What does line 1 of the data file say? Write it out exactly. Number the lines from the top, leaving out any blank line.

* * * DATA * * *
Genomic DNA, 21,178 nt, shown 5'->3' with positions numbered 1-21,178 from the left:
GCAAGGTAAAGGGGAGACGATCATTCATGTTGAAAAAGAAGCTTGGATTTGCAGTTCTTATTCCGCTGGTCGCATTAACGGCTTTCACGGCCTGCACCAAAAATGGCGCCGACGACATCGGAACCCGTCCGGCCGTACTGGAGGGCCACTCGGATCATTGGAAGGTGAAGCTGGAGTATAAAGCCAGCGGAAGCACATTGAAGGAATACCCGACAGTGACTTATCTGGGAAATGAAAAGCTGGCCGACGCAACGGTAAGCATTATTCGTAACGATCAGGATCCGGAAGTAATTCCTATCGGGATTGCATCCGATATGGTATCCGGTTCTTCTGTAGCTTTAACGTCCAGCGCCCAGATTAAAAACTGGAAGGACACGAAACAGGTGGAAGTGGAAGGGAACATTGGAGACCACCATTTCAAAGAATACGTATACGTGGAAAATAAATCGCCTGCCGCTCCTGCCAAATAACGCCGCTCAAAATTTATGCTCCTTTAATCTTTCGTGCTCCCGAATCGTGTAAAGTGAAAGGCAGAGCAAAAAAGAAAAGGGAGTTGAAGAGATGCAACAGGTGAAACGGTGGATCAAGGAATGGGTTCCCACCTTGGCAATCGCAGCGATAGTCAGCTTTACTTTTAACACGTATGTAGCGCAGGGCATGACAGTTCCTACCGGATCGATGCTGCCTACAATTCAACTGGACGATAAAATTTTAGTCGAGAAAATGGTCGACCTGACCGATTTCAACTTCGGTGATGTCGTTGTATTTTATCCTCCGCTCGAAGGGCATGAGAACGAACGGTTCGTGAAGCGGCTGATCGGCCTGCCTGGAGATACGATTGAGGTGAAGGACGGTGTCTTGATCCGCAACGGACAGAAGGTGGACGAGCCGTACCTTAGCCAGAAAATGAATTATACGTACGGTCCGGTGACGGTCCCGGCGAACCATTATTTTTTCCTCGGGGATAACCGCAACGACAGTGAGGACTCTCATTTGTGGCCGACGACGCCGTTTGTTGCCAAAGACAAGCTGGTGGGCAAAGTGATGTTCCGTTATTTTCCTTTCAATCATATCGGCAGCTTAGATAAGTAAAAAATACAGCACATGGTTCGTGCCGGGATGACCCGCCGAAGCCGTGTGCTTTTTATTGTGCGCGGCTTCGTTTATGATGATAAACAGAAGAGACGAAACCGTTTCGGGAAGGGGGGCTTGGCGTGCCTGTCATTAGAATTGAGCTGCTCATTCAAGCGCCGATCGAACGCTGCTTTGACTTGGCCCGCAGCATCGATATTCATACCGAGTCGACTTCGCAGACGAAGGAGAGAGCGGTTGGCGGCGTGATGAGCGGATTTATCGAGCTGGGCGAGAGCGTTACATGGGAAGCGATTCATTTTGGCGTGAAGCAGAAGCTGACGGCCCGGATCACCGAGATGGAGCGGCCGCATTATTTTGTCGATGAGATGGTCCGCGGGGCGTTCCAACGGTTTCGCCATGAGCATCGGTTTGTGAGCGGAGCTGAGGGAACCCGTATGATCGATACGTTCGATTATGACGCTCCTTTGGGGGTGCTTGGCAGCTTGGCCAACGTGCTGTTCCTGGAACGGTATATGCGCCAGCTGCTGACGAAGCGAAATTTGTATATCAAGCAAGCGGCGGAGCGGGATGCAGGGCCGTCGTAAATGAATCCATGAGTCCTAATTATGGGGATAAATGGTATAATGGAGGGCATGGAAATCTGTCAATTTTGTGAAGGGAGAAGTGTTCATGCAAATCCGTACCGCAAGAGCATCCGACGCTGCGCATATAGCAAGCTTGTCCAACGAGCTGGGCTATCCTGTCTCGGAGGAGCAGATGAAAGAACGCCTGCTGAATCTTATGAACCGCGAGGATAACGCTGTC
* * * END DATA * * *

Genomic DNA, 21,178 nt, shown 5'->3' with positions numbered 1-21,178 from the left: